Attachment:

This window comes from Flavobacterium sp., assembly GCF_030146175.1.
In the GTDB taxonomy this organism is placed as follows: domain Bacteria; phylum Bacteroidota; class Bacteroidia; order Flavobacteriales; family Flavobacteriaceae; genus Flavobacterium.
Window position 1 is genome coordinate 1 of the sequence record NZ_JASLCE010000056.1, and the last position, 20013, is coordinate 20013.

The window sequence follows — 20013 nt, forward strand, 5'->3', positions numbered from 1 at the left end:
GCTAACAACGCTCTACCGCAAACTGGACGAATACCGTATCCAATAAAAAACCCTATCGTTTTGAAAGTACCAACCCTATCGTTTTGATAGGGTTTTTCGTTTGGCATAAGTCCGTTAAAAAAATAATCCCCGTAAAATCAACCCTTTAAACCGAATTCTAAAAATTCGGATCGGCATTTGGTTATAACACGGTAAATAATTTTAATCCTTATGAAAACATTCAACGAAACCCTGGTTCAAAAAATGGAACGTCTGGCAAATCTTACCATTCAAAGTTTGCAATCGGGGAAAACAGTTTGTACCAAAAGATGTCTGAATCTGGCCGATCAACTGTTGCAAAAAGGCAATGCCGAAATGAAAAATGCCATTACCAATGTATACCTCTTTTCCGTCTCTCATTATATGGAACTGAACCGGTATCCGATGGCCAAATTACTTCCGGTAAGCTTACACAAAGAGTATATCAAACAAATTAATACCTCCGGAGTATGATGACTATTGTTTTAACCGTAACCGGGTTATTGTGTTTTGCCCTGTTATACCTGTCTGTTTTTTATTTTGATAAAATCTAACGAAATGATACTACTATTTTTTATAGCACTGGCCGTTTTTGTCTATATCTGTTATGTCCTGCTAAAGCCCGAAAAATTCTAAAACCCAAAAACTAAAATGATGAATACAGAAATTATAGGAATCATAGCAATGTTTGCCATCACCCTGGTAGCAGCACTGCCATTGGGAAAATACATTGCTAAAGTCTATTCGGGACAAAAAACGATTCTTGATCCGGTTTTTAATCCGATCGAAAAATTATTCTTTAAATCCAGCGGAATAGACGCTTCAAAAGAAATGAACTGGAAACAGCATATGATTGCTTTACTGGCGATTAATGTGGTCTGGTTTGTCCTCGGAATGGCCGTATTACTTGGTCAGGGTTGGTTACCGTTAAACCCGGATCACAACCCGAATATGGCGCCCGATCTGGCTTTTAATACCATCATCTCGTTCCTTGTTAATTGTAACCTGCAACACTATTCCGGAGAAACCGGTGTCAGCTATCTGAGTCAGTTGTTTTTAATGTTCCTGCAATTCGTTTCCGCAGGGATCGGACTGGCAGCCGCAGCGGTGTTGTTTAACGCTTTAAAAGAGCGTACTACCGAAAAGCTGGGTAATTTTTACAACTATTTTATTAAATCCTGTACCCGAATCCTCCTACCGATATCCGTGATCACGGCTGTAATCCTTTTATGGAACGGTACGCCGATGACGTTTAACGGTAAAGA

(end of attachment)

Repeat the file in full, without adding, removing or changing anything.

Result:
This window comes from Flavobacterium sp., assembly GCF_030146175.1.
In the GTDB taxonomy this organism is placed as follows: domain Bacteria; phylum Bacteroidota; class Bacteroidia; order Flavobacteriales; family Flavobacteriaceae; genus Flavobacterium.
Window position 1 is genome coordinate 1 of the sequence record NZ_JASLCE010000056.1, and the last position, 20013, is coordinate 20013.

The window sequence follows — 20013 nt, forward strand, 5'->3', positions numbered from 1 at the left end:
GCTAACAACGCTCTACCGCAAACTGGACGAATACCGTATCCAATAAAAAACCCTATCGTTTTGAAAGTACCAACCCTATCGTTTTGATAGGGTTTTTCGTTTGGCATAAGTCCGTTAAAAAAATAATCCCCGTAAAATCAACCCTTTAAACCGAATTCTAAAAATTCGGATCGGCATTTGGTTATAACACGGTAAATAATTTTAATCCTTATGAAAACATTCAACGAAACCCTGGTTCAAAAAATGGAACGTCTGGCAAATCTTACCATTCAAAGTTTGCAATCGGGGAAAACAGTTTGTACCAAAAGATGTCTGAATCTGGCCGATCAACTGTTGCAAAAAGGCAATGCCGAAATGAAAAATGCCATTACCAATGTATACCTCTTTTCCGTCTCTCATTATATGGAACTGAACCGGTATCCGATGGCCAAATTACTTCCGGTAAGCTTACACAAAGAGTATATCAAACAAATTAATACCTCCGGAGTATGATGACTATTGTTTTAACCGTAACCGGGTTATTGTGTTTTGCCCTGTTATACCTGTCTGTTTTTTATTTTGATAAAATCTAACGAAATGATACTACTATTTTTTATAGCACTGGCCGTTTTTGTCTATATCTGTTATGTCCTGCTAAAGCCCGAAAAATTCTAAAACCCAAAAACTAAAATGATGAATACAGAAATTATAGGAATCATAGCAATGTTTGCCATCACCCTGGTAGCAGCACTGCCATTGGGAAAATACATTGCTAAAGTCTATTCGGGACAAAAAACGATTCTTGATCCGGTTTTTAATCCGATCGAAAAATTATTCTTTAAATCCAGCGGAATAGACGCTTCAAAAGAAATGAACTGGAAACAGCATATGATTGCTTTACTGGCGATTAATGTGGTCTGGTTTGTCCTCGGAATGGCCGTATTACTTGGTCAGGGTTGGTTACCGTTAAACCCGGATCACAACCCGAATATGGCGCCCGATCTGGCTTTTAATACCATCATCTCGTTCCTTGTTAATTGTAACCTGCAACACTATTCCGGAGAAACCGGTGTCAGCTATCTGAGTCAGTTGTTTTTAATGTTCCTGCAATTCGTTTCCGCAGGGATCGGACTGGCAGCCGCAGCGGTGTTGTTTAACGCTTTAAAAGAGCGTACTACCGAAAAGCTGGGTAATTTTTACAACTATTTTATTAAATCCTGTACCCGAATCCTCCTACCGATATCCGTGATCACGGCTGTAATCCTTTTATGGAACGGTACGCCGATGACGTTTAACGGTAAAGA